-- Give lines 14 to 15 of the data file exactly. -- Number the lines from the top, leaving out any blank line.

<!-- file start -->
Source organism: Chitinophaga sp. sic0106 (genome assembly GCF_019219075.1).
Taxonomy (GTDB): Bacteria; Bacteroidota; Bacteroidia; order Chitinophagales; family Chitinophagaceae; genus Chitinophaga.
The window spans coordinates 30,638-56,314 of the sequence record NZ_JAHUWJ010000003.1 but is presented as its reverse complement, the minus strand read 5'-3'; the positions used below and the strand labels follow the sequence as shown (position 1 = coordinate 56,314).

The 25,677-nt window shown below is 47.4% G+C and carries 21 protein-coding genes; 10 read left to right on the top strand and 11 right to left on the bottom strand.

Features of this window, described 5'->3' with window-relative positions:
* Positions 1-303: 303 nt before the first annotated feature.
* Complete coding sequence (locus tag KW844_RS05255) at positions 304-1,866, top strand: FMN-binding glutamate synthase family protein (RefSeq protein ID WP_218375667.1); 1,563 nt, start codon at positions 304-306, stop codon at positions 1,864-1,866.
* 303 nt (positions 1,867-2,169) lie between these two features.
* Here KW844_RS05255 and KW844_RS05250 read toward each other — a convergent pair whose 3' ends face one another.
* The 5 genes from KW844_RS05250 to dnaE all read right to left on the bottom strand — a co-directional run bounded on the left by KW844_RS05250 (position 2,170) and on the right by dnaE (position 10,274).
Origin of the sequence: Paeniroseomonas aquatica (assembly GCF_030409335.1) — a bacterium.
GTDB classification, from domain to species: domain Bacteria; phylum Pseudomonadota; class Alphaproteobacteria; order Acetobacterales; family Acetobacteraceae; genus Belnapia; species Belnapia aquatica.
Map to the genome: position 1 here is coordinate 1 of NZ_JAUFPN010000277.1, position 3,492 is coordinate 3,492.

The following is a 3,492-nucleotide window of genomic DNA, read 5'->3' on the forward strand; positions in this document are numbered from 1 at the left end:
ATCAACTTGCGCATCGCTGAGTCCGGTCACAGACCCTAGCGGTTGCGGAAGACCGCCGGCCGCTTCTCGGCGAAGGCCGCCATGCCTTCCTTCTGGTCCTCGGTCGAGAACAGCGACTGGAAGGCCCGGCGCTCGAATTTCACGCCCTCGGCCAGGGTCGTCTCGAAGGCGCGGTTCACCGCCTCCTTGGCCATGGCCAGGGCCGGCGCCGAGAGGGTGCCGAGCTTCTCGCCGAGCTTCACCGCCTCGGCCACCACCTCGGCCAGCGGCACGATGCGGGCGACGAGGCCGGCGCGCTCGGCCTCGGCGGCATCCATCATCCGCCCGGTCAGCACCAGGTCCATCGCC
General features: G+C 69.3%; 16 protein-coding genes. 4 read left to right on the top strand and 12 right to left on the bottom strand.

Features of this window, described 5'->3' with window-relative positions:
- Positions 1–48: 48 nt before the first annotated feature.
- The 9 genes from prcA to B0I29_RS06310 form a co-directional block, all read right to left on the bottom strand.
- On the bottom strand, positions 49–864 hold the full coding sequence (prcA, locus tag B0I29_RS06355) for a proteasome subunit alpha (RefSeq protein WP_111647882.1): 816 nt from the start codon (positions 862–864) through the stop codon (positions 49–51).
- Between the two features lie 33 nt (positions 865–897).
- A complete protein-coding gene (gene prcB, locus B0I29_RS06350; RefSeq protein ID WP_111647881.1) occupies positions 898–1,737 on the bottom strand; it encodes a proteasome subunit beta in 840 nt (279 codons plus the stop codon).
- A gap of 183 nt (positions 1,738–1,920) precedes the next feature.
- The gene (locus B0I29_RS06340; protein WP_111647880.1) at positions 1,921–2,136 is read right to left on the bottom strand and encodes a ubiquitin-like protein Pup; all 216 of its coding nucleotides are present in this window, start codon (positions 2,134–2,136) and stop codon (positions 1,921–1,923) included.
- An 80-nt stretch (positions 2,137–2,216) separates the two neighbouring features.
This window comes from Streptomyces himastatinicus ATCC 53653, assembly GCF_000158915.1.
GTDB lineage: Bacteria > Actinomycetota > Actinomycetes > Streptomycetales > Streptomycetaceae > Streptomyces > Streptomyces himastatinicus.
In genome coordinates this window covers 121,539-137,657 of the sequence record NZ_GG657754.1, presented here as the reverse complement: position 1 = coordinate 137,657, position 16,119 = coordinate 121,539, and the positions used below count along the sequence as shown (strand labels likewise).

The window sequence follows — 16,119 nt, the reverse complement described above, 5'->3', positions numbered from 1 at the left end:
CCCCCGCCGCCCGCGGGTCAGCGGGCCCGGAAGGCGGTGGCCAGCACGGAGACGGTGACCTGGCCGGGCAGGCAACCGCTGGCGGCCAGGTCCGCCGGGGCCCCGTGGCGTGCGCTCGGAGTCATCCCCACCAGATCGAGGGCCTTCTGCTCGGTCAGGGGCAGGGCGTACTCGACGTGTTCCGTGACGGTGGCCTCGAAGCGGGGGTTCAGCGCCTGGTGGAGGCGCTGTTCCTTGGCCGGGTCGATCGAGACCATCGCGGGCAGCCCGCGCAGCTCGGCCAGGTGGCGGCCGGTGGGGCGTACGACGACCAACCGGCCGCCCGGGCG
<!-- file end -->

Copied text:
The following is a 3,492-nucleotide window of genomic DNA, read 5'->3' on the forward strand; positions in this document are numbered from 1 at the left end:
ATCAACTTGCGCATCGCTGAGTCCGGTCACAGACCCTAGCGGTTGCGGAAGACCGCCGGCCGCTTCTCGGCGAAGGCCGCCATGCCTTCCTTCTGGTCCTCGGTCGAGAACAGCGACTGGAAGGCCCGGCGCTCGAATTTCACGCCCTCGGCCAGGGTCGTCTCGAAGGCGCGGTTCACCGCCTCCTTGGCCATGGCCAGGGCCGGCGCCGAGAGGGTGCCGAGCTTCTCGCCGAGCTTCACCGCCTCGGCCACCACCTCGGCCAGCGGCACGATGCGGGCGACGAGGCCGGCGCGCTCGGCCTCGGCGGCATCCATCATCCGCCCGGTCAGCACCAGGTCCATCGCC